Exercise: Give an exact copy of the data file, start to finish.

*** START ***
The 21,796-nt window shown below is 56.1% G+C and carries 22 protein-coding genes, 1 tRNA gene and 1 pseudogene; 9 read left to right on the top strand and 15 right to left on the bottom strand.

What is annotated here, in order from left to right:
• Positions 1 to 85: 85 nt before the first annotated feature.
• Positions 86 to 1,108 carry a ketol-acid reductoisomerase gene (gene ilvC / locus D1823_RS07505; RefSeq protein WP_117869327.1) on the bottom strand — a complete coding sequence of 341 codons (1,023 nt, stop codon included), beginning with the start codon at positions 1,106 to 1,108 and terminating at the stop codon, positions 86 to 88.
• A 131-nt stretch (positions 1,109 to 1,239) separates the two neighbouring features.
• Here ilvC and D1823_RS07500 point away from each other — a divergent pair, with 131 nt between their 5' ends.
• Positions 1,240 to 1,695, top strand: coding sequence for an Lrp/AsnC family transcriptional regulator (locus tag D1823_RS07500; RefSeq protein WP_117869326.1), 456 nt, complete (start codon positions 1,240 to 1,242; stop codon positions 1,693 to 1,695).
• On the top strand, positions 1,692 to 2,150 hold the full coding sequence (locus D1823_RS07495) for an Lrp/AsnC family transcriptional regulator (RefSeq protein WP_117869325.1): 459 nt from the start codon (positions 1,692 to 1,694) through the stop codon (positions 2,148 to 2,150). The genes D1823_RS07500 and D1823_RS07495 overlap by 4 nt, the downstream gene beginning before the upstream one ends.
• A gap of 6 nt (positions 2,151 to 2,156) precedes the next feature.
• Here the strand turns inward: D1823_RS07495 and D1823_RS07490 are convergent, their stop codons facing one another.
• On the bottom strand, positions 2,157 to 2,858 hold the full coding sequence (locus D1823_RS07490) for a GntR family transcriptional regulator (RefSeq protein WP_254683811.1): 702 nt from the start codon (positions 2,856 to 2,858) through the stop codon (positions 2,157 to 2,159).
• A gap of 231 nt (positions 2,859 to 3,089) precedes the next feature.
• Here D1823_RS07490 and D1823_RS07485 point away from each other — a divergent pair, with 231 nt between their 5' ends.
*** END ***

The 21,796-nt window shown below is 56.1% G+C and carries 22 protein-coding genes, 1 tRNA gene and 1 pseudogene; 9 read left to right on the top strand and 15 right to left on the bottom strand.

What is annotated here, in order from left to right:
• Positions 1 to 85: 85 nt before the first annotated feature.
• Positions 86 to 1,108 carry a ketol-acid reductoisomerase gene (gene ilvC / locus D1823_RS07505; RefSeq protein WP_117869327.1) on the bottom strand — a complete coding sequence of 341 codons (1,023 nt, stop codon included), beginning with the start codon at positions 1,106 to 1,108 and terminating at the stop codon, positions 86 to 88.
• A 131-nt stretch (positions 1,109 to 1,239) separates the two neighbouring features.
• Here ilvC and D1823_RS07500 point away from each other — a divergent pair, with 131 nt between their 5' ends.
• Positions 1,240 to 1,695, top strand: coding sequence for an Lrp/AsnC family transcriptional regulator (locus tag D1823_RS07500; RefSeq protein WP_117869326.1), 456 nt, complete (start codon positions 1,240 to 1,242; stop codon positions 1,693 to 1,695).
• On the top strand, positions 1,692 to 2,150 hold the full coding sequence (locus D1823_RS07495) for an Lrp/AsnC family transcriptional regulator (RefSeq protein WP_117869325.1): 459 nt from the start codon (positions 1,692 to 1,694) through the stop codon (positions 2,148 to 2,150). The genes D1823_RS07500 and D1823_RS07495 overlap by 4 nt, the downstream gene beginning before the upstream one ends.
• A gap of 6 nt (positions 2,151 to 2,156) precedes the next feature.
• Here the strand turns inward: D1823_RS07495 and D1823_RS07490 are convergent, their stop codons facing one another.
• On the bottom strand, positions 2,157 to 2,858 hold the full coding sequence (locus D1823_RS07490) for a GntR family transcriptional regulator (RefSeq protein WP_254683811.1): 702 nt from the start codon (positions 2,856 to 2,858) through the stop codon (positions 2,157 to 2,159).
• A gap of 231 nt (positions 2,859 to 3,089) precedes the next feature.
• Here D1823_RS07490 and D1823_RS07485 point away from each other — a divergent pair, with 231 nt between their 5' ends.